Draft: The style of state surveillance: Mediations of the NSA as a public secret (Shepherd and Hogan)

The style of state surveillance: Mediations of the NSA as a public secret

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Created to gather and analyze intelligence during the Cold War, the National Security Agency (NSA) is a key arm of the US surveillance state that relies on protective secrecy around its activities. Yet in June 2013, Edward Snowden famously leaked a trove of internal NSA documents showing the agency’s expansion into blanket surveillance practices since 9/11. The Snowden leaks precipitated a period of revelation concerning the NSA as what Michael Taussig has called a public secret. In this article, we consider how the public secret of the NSA is mediated through its visual styles, in particular through the promotional communications of the NSA’s public website, the internal communications of PowerPoint slides among the Snowden cache, and the material communications of the agency’s physical buildings. A semiotic approach to the way the NSA mixes romantic, futuristic, and bureaucratic styles shows how the binary ideology of the Cold War continues to permeate the NSA’s mediations of its public secret.

Keywords: surveillance, secrecy, NSA, Snowden, semiotics, ideology, bureaucracy

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Publication: Making and Doing

This volume brings together a range of papers that fruitfully engage with the theme of the 2017 Annual Conference of the International Communication Association, held in San Diego, California: Interventions. Here “intervention” points to a range of communication practices that engage with a political event, social phenomena, industrial or socio-cultural practice, in order to alter and disrupt events and the norms and practices that contribute to their occurrence. Interventions prohibit events from proceeding in a “normal” course. Interventions approach or critique practices and phenomenon resulting from tensions or absences occurring in: events, structures, (institutional governmental, media industry), discourses, and socio-cultural and subcultural events. Intervention presents the opportunity to explore boundaries, assumptions and strategies that appear to be different or irreconcilable, viewing them instead as possibilities for productive engagements. Communication interventions-in both research and practice-insert insights from diverse voices, marginal positions, emerging organizational practices and digital technologies, to broaden and enrich dialogue. Interventions bring complex reframings to events and phenomenon. Interventions seek to alter a course and effect changed practices in a range of spheres: governmental and social institutions, cultural and nongovernmental groups; industry and organizational life, new media and digital spaces, socio-cultural environments, subcultural groups, health environments, affective and behavioral life, and in everyday life.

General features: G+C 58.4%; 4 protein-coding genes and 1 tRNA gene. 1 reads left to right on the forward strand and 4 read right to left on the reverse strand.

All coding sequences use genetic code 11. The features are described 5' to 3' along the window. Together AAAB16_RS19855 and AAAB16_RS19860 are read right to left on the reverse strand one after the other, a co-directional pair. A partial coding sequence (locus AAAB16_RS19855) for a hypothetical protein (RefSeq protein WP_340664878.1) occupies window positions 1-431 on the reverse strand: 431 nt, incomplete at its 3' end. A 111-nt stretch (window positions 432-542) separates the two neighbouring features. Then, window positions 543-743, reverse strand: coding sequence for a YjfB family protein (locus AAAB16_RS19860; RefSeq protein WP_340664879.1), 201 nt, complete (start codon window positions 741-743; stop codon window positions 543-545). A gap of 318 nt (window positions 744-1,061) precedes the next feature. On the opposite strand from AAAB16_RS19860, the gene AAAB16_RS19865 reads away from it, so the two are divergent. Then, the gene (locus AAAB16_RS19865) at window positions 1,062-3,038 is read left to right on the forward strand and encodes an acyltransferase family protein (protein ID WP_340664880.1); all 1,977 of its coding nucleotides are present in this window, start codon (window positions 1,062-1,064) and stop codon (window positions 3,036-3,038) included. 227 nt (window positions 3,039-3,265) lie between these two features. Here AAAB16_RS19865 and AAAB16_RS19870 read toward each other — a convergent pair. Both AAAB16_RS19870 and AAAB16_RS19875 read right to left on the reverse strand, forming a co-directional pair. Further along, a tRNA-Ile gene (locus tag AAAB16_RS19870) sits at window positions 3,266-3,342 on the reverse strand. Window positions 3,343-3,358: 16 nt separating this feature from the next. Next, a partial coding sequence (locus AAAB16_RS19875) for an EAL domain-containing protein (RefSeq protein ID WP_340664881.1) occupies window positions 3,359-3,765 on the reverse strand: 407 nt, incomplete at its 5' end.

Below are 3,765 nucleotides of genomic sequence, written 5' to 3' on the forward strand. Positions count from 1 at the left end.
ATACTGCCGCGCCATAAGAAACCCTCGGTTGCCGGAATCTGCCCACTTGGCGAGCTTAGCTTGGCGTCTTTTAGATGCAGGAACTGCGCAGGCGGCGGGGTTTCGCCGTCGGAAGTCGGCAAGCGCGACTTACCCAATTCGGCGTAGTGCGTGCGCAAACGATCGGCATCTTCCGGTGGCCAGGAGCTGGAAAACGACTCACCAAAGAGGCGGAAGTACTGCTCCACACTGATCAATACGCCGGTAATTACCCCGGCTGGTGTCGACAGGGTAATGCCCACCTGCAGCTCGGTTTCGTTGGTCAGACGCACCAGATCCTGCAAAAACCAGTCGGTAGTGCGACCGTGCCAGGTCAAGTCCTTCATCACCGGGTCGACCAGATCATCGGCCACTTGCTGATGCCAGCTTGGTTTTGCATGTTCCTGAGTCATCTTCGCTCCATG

IMAGINATIONS: Introducing Location and Dislocation: Global Geographies of Digital Data (with Alix Johnson)

 

 

INTRODUCING LOCATION AND DISLOCATION: GLOBAL GEOGRAPHIES OF DIGITAL DATA

Alix Johnson | UCSC

Mél Hogan | University of Calgary

INTRODUCING LOCATION AND DISLOCATION: GLOBAL GEOGRAPHIES OF DIGITAL DATA

The contributions to this issue of Imaginations address the relationship between digital data and physical place. How is the economy of data storage organized in and across communities, regions, nations, and states? How does the industry reprise old relationships and forge new ones? How are boundaries and borders inscribed and encountered by users and creators along the way? How is information technology (IT) infrastructure built into environments, shifting social and natural terrain? By foregrounding spatial relations and infrastructures, these essays draw connections between globalized geographies of media distribution and localized impacts of IT on the ground.

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